What’s the difference between tulips, the South Sea Company, stocks in the Roaring Twenties, Japan’s Nikkei in the '80s, the NASDAQ '90s, the recent housing boom, the current price of gold—and bonds? All of the above except bonds had some measure of euphoria—or “animal spirit,” as some like to say—attached to them. Bonds, on the other hand, have simply been a bastion of safety. However, given the massive amount of investor capital which has flowed into fixed income offerings, what will happen when the music stops and interest rates reverse course? How much could investors lose when rates rise? The answer is, it depends. It depends on the type of bond, their coupon and maturity, their credit quality, how you own them and the degree to which interest rates rise.
Before we dive into these subjects, let’s take a step back and discuss our current economic landscape. The health of the economy is a critical factor in determining interest rates and the direction of interest rates has a profound impact on the performance of fixed income issues.
The Challenge of the Fed
The Fed controls our nation’s monetary policy through the Federal Open Market Committee (FOMC). The FOMC’s mandate is to provide for stable prices and economic growth. Although fiscal policy, which is established by Congress, is a large determinant in economic performance, our focus will be on monetary policy.
The Fed has various tools to accomplish its mandate which include controlling the money supply, setting the discount rate and setting bank reserve requirements, to name a few. However, since the onset of the Great Recession, the Fed has exhausted much of its ammo as interest rates and bank reserve requirements are already at or near zero. Many believe that the Fed’s “zero interest rate policy” is designed to push investors out of cash and into riskier assets. In any event, what arrows are left in the ol’ quiver? Not much except expanding the money supply, which brings us to QE2.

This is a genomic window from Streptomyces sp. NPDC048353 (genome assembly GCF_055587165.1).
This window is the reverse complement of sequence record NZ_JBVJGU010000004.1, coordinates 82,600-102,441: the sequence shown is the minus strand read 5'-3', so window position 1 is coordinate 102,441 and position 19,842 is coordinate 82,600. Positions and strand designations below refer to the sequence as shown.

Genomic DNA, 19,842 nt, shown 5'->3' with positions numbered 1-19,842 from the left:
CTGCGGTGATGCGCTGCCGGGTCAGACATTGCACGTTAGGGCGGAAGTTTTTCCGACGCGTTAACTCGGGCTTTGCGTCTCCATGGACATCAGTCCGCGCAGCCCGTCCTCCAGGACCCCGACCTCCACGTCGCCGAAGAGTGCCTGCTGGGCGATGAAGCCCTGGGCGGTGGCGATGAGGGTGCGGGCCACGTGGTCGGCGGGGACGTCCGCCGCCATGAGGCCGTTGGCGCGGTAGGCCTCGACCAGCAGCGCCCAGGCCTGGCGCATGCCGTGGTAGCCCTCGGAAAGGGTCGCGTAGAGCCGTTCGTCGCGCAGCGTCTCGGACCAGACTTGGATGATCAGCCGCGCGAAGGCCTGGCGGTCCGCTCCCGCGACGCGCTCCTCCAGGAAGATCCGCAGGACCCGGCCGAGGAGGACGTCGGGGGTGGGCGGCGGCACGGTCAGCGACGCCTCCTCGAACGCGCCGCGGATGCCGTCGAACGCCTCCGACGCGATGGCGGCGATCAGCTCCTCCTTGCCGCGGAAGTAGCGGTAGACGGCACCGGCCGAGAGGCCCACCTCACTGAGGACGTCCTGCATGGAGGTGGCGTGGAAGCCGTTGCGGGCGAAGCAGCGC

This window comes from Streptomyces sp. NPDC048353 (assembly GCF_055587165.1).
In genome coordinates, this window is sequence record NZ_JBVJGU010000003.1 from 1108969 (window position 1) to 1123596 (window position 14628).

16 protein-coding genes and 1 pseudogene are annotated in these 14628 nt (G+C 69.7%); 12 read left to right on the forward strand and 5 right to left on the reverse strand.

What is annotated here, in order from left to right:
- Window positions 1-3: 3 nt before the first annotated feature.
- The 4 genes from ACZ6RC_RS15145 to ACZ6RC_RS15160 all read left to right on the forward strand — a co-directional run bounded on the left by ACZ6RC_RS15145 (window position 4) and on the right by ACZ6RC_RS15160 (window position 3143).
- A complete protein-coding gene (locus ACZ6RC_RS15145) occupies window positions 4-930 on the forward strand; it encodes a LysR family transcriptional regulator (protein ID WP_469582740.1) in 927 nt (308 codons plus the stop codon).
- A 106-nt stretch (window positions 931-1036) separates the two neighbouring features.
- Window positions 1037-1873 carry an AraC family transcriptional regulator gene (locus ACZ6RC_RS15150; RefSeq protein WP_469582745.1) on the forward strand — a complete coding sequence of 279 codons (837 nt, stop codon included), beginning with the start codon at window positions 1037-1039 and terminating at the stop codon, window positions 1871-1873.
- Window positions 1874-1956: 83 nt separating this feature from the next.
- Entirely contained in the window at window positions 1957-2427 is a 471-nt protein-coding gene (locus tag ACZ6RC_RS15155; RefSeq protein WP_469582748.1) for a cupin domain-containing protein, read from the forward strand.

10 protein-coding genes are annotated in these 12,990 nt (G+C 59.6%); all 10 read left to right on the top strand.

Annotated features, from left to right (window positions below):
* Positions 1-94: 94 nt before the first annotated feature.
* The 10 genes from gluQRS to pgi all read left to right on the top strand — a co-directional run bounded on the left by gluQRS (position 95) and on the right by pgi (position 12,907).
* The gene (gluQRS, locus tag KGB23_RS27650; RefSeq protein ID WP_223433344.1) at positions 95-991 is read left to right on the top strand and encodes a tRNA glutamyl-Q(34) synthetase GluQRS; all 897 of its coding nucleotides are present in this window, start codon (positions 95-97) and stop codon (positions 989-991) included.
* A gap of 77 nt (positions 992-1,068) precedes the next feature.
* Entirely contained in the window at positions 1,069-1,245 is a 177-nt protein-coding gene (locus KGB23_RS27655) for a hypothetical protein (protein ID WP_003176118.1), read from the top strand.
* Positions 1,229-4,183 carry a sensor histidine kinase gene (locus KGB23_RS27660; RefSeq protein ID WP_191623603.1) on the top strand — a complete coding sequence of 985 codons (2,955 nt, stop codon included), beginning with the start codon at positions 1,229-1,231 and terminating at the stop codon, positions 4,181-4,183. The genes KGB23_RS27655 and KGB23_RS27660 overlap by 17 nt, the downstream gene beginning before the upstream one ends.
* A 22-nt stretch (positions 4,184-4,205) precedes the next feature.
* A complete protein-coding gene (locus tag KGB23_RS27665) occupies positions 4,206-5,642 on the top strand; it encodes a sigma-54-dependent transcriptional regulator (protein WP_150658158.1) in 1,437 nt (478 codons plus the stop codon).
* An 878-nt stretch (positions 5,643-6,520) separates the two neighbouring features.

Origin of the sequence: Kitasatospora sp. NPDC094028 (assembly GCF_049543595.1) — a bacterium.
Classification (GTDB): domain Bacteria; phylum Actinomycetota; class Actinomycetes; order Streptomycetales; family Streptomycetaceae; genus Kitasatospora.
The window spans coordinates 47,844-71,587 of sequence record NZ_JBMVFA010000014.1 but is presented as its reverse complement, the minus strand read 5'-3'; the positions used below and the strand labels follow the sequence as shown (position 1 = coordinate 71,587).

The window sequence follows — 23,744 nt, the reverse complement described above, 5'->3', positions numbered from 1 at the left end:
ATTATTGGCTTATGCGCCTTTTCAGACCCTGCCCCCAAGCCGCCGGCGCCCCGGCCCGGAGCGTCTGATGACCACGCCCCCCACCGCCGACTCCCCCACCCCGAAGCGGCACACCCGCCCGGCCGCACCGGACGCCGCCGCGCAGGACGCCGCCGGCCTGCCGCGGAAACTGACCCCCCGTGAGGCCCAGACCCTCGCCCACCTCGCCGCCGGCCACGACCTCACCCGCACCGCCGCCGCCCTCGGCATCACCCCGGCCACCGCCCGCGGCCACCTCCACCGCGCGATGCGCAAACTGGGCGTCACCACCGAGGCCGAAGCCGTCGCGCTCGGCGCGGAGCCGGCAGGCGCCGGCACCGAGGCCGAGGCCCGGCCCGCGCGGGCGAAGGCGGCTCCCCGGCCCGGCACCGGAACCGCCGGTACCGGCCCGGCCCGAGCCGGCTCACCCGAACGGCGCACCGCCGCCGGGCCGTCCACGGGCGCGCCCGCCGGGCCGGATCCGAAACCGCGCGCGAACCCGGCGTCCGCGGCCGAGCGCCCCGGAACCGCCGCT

The Fed and QE2
St. Louis Fed President James Bullard said in a CNBC interview in mid-2010 that the prospect of long-term deflation is real. Hence, the Fed has been doing everything it can to avoid this. Several months ago, I read a paper written by Fed Chair Bernanke in 1999 while at Princeton. The paper discussed the Japanese deflationary crisis, which has now been entrenched for over 20 years, and what Bernanke would have done to resolve it. As I read, I compared his recommendations to the Bank of Japan and his actions here at home. The list was strikingly similar. Then it hit me—I was reading his playbook. However, there was one item on the list that Bernanke hadn’t addressed as of that time: devaluing the dollar. Weakening the dollar creates the illusion that prices are rising. This is because when the dollar is weak, it takes more to buy the same goods and services. A weak dollar also makes imports more expensive—which is inflationary—and attracts foreign capital. The United States depends on foreign capital to buy U.S. government bonds which help finance government spending. Weakening the greenback would also allow us to pay down our debt with cheaper dollars. This is what is referred to as monetizing the debt. QE2 is designed to do exactly that. However, many other nations are also devaluing their currency, and since the value of a currency is measured in relative terms, our dollar has actually been strengthening recently. In any event, inflating the economy and stimulating demand is the Fed’s goal and QE2 is the tool.
The Consumer and Demand
The growth of the economy is best measured by gross domestic product (GDP). There are four components to GDP: consumer spending, business spending, government spending and net exports. Consumer spending accounts for approximately 67% of GDP.
Consumers took a particularly nasty hit on multiple fronts with the recent financial meltdown as they watched the value of their homes plummet and their financial assets erode. This created a great deal of fear and, to a large extent, the consumer is still on the sidelines. Moreover, nearly 10% are unemployed. Business and industry is another part of GDP and although businesses have cleaned up their balance sheets (except for those holding a glut of high-risk mortgages), their reliance on the consumer cannot be overstated. Also, with demand weak and an uncertain tax environment, businesses have been somewhat reluctant to hire. Government, another component of GDP, has shown no timidity to spend, but we’ll leave that for another time. Finally, a weak dollar would boost net exports which would add to GDP.